HENRICO, VA (WWBT) - A convicted sex offender who has maintained his innocence for decades is hoping Virginia Gov. Terry McAuliffe will step in and grant him a pardon.
Michael McAlister has been in prison for almost 30 years.
The current Richmond Commonwealth's Attorney Michael Herring has submitted a letter on McAlister's behalf saying he thinks the inmate is innocent. In fact the very people who put McAlister in prison now believe he did not commit the crime. And if something is not done now, McAlister will remain there because of a Virginia law that allows civil commitment for sexual predators.
McAlister was a young father of two little girls when he was convicted of kidnapping and attempted rape -- a crime he says he did not commit.
He has his family's full support. "He felt the injustice, he was living the injustice everyday," says his sister Denise Haas.
A team dedicated to proving his innocence is hoping for a full pardon by McAuliffe. In fact, the petition says "...not a single person in law enforcement with knowledge of the case believes he committed" the crime. "When you've got a prosecuting attorney and you've got the detective saying, 'We do not believe this is the man any longer,' Why? Why keep in innocent man in prison?" says Haas.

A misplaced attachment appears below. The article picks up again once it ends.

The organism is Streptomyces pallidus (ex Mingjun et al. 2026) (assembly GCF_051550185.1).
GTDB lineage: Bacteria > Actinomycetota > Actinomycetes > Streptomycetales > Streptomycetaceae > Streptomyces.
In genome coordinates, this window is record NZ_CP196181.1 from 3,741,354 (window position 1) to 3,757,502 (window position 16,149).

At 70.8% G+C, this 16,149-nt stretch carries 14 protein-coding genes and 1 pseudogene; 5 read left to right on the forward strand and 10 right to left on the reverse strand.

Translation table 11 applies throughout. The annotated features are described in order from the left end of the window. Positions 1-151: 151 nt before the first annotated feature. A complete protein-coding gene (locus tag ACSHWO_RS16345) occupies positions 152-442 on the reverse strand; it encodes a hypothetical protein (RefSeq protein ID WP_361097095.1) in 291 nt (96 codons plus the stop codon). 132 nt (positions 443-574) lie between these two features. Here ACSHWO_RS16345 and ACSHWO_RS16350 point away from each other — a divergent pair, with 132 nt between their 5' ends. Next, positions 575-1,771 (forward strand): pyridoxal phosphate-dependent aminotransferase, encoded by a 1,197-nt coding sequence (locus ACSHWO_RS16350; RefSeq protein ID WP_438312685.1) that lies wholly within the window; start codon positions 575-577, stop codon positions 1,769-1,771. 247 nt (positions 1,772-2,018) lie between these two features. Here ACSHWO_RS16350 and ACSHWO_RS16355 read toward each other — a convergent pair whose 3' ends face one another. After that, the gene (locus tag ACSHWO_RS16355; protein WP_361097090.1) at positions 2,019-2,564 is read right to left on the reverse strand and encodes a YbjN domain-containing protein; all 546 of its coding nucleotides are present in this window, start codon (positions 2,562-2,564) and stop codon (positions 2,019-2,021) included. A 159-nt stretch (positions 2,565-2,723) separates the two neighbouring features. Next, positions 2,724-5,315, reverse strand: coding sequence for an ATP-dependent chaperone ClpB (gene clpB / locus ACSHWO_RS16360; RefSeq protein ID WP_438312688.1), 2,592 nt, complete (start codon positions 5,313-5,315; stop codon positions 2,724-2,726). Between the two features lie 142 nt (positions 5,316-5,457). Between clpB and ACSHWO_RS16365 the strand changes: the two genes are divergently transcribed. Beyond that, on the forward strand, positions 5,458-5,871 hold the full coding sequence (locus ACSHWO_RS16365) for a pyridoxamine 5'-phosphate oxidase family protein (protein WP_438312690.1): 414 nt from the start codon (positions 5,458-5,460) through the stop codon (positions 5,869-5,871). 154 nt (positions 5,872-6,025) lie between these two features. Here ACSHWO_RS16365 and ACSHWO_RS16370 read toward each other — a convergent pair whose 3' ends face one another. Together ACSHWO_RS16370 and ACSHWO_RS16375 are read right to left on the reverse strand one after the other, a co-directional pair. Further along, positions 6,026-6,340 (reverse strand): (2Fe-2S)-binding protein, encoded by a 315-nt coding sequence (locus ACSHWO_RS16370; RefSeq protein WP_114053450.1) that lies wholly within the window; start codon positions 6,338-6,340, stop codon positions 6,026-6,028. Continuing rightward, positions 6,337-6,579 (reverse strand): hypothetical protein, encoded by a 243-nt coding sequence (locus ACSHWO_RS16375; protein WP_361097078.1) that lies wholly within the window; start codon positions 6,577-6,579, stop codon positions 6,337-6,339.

Thirty years ago, a woman was attacked in a laundry room at an apartment complex on Richmond's southside. McAlister was convicted of a misdemeanor at the time, and that put him on police radar. His family says he was no angel, as he was battling an alcohol and drug addiction, but he would never intentionally hurt another person. Now, according to the petition for pardon, investigators say Norman Bruce Derr is responsible, not McAlister. Derr is a convicted serial rapist who terrorized Virginia during that time. Side by side, the men share physical similarities. The victim identified McAlister as her attacker through a photo line up which did not originally include Derr and has now been described as "highly suggestive and therefore, improper."
For years, his family has maintained McAlister was sleeping at home where he lived with his mother. "We don't hold any anger towards the victim, the family really holds no anger," says Haas.
McAlister's sister says they are just disappointed because the Virginia parole board has already denied her brother before and she's afraid it will happen again despite the facts. There is no DNA evidence in the case. Haas is hoping the governor will hear her plea.
"I would just ask him please look at this case with an open mind and an open heart and I will be praying for him," says Haas. "I will pray that he makes the decision that he can live with and that we can hopefully live with."
The Mid Atlantic Innocence Project is working on this case.